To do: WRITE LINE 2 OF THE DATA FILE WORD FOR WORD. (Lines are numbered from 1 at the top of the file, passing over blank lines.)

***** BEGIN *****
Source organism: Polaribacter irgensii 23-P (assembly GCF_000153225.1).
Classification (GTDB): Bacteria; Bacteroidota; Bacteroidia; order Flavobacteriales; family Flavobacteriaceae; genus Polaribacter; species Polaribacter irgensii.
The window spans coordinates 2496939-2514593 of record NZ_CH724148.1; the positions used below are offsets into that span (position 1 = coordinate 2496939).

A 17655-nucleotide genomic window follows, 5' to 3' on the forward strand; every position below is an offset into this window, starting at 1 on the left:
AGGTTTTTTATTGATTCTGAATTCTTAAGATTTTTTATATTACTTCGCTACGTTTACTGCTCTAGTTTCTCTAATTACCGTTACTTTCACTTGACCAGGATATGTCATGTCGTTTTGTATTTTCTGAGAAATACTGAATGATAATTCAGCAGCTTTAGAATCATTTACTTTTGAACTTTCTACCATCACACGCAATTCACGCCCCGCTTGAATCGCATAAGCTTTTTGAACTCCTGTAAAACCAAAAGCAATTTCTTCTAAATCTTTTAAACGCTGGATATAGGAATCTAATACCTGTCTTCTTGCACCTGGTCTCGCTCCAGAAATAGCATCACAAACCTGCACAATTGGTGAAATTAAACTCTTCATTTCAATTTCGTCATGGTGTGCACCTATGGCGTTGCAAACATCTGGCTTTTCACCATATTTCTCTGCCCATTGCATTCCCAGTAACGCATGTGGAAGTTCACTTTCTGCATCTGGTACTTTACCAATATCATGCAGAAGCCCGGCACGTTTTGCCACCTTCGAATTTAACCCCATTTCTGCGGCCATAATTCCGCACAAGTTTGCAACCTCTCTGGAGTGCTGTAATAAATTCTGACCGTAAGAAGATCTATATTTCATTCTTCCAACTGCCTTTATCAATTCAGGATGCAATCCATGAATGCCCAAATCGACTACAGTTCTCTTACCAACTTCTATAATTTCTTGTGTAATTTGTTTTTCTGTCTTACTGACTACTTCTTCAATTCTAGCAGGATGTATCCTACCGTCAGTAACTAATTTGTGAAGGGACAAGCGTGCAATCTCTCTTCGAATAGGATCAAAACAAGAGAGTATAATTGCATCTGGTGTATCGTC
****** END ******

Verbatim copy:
Classification (GTDB): Bacteria; Bacteroidota; Bacteroidia; order Flavobacteriales; family Flavobacteriaceae; genus Polaribacter; species Polaribacter irgensii.